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I run 64-bit Windows 7 Ultimate off a Corsair 128GB SSD (cmfssd-128gbg2d) and I've got two older HDDs I use for storing media. However even though the operating system and all the programs are installed on the SSD, frequently when I'm starting programs, I can hear the computer spin up one of the HDDs before the app starts and I'm not sure why (and I don't know which drive it is).

For programs that should open very quickly - Programmer's Notepad, Calculator (the basic one that comes with Windows), etc. - having to wait several seconds sometimes can be pretty obnoxious. Avoiding wait times like that are why I got the SSD in the first place.

Is there any way to tell why that's happening? I'm happy to provide more information but I'm not sure what's important. Any help would be really appreciated!

Edit: I'm not sure it's a memory related issue. I have 6GB of RAM and I hardly ever use more than 2 or 3 so I'd be shocked if there's lots of paging or running out of memory going on.

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I have noticed exactly the same problem with my Intel X25-M SSD. A brute force solution would be to never allow the hard-drives to turn off; hardly satisfactory though. – sblair May 30 '10 at 13:11

Make sure your pagefile isn't configured to use the other hard drives.

  1. Right-click on My Computer and click Properties, then click the Advanced tab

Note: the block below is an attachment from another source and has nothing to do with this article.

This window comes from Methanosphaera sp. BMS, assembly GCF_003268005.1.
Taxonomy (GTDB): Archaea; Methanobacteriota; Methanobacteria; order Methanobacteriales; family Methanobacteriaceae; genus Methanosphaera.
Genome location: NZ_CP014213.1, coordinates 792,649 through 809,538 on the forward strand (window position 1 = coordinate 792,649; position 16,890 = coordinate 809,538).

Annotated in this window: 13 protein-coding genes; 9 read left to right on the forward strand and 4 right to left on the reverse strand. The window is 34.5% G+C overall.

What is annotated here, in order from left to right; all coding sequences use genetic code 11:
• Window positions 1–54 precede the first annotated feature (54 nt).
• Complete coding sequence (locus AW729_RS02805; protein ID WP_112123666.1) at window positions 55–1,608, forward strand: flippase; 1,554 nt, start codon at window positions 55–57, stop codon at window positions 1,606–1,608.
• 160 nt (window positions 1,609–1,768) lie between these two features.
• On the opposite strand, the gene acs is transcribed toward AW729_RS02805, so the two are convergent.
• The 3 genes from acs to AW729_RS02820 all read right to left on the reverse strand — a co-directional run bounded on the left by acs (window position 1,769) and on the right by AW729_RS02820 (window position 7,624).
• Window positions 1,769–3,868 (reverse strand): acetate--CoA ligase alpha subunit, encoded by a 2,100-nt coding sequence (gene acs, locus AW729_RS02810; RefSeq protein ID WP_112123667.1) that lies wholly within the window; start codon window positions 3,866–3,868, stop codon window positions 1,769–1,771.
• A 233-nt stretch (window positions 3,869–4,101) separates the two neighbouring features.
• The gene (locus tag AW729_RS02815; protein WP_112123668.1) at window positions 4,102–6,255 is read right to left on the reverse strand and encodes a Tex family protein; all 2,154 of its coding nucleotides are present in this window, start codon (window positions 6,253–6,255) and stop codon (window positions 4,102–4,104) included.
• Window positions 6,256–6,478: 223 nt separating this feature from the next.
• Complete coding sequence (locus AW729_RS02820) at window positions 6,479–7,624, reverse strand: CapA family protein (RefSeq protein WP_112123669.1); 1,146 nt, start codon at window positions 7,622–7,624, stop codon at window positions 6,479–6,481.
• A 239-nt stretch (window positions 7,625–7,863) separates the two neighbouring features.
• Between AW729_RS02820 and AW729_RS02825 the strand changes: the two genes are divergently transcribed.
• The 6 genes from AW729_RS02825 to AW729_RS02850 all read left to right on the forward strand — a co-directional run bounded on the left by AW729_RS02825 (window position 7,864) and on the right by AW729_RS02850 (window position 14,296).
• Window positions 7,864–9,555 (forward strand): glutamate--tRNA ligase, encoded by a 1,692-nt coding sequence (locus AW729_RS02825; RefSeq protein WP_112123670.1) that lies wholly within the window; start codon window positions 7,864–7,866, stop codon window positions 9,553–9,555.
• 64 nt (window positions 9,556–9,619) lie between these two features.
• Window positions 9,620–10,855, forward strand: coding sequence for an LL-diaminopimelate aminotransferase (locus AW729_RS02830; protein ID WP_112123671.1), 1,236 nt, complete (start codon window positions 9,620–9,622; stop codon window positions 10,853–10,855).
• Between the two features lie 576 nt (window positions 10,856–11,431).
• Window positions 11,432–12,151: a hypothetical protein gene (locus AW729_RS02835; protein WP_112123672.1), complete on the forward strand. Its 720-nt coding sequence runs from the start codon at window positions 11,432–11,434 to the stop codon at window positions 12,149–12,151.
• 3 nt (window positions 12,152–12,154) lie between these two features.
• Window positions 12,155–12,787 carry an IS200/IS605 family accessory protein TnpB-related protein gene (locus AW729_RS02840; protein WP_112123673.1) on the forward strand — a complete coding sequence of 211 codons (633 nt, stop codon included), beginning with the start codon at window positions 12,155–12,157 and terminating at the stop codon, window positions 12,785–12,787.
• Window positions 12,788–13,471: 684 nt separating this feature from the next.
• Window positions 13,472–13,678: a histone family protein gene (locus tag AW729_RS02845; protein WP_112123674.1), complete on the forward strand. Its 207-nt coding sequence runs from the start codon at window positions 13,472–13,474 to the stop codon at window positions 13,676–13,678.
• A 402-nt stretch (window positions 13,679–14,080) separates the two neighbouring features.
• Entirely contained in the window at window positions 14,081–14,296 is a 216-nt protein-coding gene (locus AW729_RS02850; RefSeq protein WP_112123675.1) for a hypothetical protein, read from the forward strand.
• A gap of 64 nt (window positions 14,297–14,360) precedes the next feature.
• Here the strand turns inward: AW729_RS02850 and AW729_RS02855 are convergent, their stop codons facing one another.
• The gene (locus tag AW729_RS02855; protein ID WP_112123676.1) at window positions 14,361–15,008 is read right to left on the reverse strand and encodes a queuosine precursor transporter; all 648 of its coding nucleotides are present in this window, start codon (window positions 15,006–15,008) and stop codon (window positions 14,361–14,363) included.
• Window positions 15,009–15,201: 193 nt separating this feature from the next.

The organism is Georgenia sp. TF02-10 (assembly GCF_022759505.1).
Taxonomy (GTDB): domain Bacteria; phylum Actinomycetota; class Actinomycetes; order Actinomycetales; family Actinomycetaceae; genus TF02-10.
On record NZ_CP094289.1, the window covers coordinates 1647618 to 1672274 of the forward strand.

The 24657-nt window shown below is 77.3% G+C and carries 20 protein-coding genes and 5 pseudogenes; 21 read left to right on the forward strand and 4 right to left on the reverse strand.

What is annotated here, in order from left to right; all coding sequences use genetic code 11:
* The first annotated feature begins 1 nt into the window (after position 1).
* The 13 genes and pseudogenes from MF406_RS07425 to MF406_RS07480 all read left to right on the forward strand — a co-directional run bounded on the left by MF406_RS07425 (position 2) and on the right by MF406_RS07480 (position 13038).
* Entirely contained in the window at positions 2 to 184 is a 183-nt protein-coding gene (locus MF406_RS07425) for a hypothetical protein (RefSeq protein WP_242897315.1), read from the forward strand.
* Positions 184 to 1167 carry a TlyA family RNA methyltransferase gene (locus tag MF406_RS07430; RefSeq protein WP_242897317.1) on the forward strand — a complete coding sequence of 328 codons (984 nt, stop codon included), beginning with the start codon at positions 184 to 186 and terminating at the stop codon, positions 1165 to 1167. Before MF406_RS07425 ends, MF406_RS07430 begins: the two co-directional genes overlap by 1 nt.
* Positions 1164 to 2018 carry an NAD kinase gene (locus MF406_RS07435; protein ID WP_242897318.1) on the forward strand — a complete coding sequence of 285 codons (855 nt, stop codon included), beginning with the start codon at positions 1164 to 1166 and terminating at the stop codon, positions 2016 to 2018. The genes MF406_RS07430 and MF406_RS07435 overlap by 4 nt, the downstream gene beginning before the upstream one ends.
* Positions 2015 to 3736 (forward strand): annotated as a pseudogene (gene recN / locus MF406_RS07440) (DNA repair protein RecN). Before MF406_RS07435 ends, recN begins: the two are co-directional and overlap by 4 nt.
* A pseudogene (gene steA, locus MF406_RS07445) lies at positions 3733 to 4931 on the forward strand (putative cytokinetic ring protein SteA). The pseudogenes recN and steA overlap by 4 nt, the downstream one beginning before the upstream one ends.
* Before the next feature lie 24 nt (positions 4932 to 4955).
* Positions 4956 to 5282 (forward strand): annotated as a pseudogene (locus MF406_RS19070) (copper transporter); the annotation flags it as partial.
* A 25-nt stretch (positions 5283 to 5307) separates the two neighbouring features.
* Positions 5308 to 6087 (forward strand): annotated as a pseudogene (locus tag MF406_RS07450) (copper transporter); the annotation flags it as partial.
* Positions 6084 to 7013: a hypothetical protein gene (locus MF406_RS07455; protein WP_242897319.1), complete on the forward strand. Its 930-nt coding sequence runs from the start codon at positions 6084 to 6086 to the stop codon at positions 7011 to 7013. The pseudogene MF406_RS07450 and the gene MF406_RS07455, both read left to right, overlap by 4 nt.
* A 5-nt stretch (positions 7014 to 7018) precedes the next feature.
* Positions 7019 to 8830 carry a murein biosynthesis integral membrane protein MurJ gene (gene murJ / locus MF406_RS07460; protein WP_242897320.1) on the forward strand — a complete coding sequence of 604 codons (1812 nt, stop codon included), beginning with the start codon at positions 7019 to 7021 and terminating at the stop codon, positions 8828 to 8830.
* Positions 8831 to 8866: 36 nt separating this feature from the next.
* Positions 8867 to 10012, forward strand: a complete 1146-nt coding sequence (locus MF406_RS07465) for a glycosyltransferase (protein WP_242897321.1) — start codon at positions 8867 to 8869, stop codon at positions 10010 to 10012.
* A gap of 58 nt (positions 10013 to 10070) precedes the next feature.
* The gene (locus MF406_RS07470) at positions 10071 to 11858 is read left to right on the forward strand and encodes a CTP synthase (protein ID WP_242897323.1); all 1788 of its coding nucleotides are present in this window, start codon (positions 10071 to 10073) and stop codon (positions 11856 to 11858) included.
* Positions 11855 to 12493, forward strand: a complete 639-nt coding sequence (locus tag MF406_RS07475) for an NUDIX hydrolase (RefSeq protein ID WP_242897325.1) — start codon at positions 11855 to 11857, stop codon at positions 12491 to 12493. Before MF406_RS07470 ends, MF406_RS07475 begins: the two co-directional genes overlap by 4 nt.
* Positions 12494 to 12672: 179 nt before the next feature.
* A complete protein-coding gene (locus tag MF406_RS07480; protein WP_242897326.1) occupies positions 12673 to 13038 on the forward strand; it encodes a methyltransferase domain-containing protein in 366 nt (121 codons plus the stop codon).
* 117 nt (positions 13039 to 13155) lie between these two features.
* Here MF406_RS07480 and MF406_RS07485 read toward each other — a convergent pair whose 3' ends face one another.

2. Under the Performance section, click Settings, then click the Advanced Tab
  3. Under the Virtual memory section, click Change
  4. Click on each hard drive in the list. If you don't want the drive to spin up, click the
  5. No Paging file radio button and click Set.
  6. When you're done, click OK and reboot the computer.

Note that you should leave the pagefile configured on at least one drive. If you have a large amount of free space on the SSD, you'll get the best performance out of that. However, if the SSD is almost full, you might want to put the pagefile on a different drive since the write leveling algorithms won't have enough space to effectively distribute the writes.

Update: another possibility might be Windows Desktop Search, or any other desktop search tool you have enabled. If you don't need the search capability on those drives, you could disable indexing on those drives.

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It was actually already set up that way but thanks for the suggestion! – ZorroDeLaArena May 21 '10 at 19:57
Another possibility might be Windows Desktop Search; I've updated my answer. – rob May 21 '10 at 20:06
I am using Google Desktop but I'm not sure why starting Calculator would trigger it to suddenly start indexing one my HDDs. I'm turning off the indexing though. I'll post if that helps. – ZorroDeLaArena May 21 '10 at 23:06

The culprit could also be Superfetch, which may be caching images of the app's memory usage on your HDDs in a silly attempt to speed up boot time. Try disabling it.

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Tried this. Didn't fix it. Thanks though! – ZorroDeLaArena May 21 '10 at 23:03

It should be possible to run Process Monitor from Sysinternals and configure it to monitor file activity but your system drive.

You should then be able to tell which process is triggering the disk access and what file it is looking for, which might help stop it.

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